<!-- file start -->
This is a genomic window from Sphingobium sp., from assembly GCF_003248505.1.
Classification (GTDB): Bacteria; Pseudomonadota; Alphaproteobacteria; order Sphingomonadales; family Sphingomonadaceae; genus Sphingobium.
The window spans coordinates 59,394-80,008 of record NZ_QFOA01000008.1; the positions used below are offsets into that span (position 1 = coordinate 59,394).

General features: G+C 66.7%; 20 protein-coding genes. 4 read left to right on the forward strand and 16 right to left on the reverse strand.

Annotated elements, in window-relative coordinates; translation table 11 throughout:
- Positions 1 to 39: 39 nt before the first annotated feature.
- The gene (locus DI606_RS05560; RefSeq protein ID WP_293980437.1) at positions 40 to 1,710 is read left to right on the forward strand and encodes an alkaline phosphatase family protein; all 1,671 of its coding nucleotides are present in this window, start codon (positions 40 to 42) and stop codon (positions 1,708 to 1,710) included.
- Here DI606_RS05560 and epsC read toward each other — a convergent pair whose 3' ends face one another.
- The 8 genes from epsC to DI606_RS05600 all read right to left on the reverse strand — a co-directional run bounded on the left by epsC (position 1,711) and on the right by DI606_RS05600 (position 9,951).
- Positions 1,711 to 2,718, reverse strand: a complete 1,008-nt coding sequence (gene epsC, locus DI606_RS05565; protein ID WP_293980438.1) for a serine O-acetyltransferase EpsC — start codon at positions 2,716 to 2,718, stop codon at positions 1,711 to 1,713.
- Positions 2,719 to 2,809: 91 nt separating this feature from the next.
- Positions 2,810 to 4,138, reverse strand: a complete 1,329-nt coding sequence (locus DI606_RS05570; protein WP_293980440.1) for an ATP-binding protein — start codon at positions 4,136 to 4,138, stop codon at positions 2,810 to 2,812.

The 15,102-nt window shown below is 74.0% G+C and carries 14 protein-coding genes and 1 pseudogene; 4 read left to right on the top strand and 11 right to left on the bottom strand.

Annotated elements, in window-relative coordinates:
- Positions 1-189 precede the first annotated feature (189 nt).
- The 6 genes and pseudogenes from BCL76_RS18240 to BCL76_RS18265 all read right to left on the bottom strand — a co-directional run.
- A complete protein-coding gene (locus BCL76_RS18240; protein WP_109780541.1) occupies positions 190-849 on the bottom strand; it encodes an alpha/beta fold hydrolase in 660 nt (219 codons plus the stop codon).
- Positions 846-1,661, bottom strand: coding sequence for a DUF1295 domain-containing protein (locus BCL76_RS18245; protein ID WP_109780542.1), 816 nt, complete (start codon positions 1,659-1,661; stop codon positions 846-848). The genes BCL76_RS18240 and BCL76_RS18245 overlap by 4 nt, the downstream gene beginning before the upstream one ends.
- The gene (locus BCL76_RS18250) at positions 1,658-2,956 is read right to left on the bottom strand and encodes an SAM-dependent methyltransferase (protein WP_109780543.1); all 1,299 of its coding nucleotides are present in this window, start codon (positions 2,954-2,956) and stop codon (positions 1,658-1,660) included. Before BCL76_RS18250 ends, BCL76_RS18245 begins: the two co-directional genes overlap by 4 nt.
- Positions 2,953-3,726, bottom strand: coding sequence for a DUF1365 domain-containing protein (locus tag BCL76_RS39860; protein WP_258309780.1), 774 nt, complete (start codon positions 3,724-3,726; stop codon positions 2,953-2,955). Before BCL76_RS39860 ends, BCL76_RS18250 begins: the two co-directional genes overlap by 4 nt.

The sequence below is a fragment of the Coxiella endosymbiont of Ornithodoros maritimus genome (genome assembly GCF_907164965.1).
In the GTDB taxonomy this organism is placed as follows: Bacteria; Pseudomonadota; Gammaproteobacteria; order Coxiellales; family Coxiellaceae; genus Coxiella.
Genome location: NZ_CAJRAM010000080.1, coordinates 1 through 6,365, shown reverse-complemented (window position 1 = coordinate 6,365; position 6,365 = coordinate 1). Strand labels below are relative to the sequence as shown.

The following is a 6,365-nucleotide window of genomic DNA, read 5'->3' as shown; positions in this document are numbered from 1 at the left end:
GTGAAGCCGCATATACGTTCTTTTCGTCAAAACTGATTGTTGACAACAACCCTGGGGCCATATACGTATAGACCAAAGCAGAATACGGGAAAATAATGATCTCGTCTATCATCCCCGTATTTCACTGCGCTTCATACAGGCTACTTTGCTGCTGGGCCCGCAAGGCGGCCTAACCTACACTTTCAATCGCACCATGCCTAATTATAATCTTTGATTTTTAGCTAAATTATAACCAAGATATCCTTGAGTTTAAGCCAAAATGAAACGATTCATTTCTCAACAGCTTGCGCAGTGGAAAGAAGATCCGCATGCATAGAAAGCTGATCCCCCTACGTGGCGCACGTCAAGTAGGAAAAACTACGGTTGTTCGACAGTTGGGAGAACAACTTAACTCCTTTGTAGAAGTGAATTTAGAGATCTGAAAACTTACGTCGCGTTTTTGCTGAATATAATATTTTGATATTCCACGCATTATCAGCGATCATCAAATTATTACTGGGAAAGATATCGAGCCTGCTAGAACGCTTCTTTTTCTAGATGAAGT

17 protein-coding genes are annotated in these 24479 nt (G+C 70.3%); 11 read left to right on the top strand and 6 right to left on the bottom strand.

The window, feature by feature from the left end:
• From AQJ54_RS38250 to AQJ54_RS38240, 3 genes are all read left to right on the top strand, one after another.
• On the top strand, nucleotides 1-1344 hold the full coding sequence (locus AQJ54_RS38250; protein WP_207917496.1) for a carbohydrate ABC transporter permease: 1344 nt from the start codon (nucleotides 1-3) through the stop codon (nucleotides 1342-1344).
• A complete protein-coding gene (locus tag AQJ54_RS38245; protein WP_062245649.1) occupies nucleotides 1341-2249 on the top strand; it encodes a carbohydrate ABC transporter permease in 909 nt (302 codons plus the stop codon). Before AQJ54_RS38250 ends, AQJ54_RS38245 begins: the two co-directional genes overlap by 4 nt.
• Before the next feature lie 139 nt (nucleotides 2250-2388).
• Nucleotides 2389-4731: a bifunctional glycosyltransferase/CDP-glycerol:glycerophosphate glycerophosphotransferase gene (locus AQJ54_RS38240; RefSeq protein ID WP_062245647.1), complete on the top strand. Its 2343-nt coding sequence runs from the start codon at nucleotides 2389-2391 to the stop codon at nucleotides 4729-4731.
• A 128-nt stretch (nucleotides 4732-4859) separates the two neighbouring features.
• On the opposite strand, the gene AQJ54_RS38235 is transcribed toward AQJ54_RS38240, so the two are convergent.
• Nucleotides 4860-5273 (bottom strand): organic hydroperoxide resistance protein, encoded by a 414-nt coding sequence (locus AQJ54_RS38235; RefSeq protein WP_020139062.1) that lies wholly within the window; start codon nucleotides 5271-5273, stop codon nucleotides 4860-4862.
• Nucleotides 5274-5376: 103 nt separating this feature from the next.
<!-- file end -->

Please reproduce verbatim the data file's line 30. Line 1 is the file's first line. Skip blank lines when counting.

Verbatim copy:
• A complete protein-coding gene (locus tag AQJ54_RS38245; protein WP_062245649.1) occupies nucleotides 1341-2249 on the top strand; it encodes a carbohydrate ABC transporter permease in 909 nt (302 codons plus the stop codon). Before AQJ54_RS38250 ends, AQJ54_RS38245 begins: the two co-directional genes overlap by 4 nt.